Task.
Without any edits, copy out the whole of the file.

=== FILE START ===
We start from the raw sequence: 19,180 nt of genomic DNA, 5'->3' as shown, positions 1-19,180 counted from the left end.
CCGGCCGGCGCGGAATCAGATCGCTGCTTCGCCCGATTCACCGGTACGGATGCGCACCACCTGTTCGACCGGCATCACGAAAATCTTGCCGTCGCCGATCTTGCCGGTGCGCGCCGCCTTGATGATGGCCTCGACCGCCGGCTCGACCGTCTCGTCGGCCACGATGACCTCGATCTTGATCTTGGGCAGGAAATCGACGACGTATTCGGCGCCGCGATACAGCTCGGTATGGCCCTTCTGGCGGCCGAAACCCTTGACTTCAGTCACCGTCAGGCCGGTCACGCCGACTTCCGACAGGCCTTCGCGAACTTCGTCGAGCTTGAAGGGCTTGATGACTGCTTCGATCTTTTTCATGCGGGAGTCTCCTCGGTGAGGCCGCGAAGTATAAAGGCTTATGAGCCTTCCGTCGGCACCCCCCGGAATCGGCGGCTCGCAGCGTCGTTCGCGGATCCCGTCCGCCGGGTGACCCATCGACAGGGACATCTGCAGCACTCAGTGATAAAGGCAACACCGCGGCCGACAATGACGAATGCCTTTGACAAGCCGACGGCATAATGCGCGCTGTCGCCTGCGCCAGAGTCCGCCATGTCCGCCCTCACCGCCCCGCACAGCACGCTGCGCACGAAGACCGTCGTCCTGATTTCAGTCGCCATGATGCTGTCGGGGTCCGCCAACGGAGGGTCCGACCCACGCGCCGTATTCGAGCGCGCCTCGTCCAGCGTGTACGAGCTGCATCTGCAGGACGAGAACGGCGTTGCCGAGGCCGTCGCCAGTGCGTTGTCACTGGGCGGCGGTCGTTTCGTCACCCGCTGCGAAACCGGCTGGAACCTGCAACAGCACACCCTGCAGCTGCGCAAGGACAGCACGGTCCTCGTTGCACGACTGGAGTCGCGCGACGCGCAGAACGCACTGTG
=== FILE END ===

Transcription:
We start from the raw sequence: 19,180 nt of genomic DNA, 5'->3' as shown, positions 1-19,180 counted from the left end.
CCGGCCGGCGCGGAATCAGATCGCTGCTTCGCCCGATTCACCGGTACGGATGCGCACCACCTGTTCGACCGGCATCACGAAAATCTTGCCGTCGCCGATCTTGCCGGTGCGCGCCGCCTTGATGATGGCCTCGACCGCCGGCTCGACCGTCTCGTCGGCCACGATGACCTCGATCTTGATCTTGGGCAGGAAATCGACGACGTATTCGGCGCCGCGATACAGCTCGGTATGGCCCTTCTGGCGGCCGAAACCCTTGACTTCAGTCACCGTCAGGCCGGTCACGCCGACTTCCGACAGGCCTTCGCGAACTTCGTCGAGCTTGAAGGGCTTGATGACTGCTTCGATCTTTTTCATGCGGGAGTCTCCTCGGTGAGGCCGCGAAGTATAAAGGCTTATGAGCCTTCCGTCGGCACCCCCCGGAATCGGCGGCTCGCAGCGTCGTTCGCGGATCCCGTCCGCCGGGTGACCCATCGACAGGGACATCTGCAGCACTCAGTGATAAAGGCAACACCGCGGCCGACAATGACGAATGCCTTTGACAAGCCGACGGCATAATGCGCGCTGTCGCCTGCGCCAGAGTCCGCCATGTCCGCCCTCACCGCCCCGCACAGCACGCTGCGCACGAAGACCGTCGTCCTGATTTCAGTCGCCATGATGCTGTCGGGGTCCGCCAACGGAGGGTCCGACCCACGCGCCGTATTCGAGCGCGCCTCGTCCAGCGTGTACGAGCTGCATCTGCAGGACGAGAACGGCGTTGCCGAGGCCGTCGCCAGTGCGTTGTCACTGGGCGGCGGTCGTTTCGTCACCCGCTGCGAAACCGGCTGGAACCTGCAACAGCACACCCTGCAGCTGCGCAAGGACAGCACGGTCCTCGTTGCACGACTGGAGTCGCGCGACGCGCAGAACGCACTGTG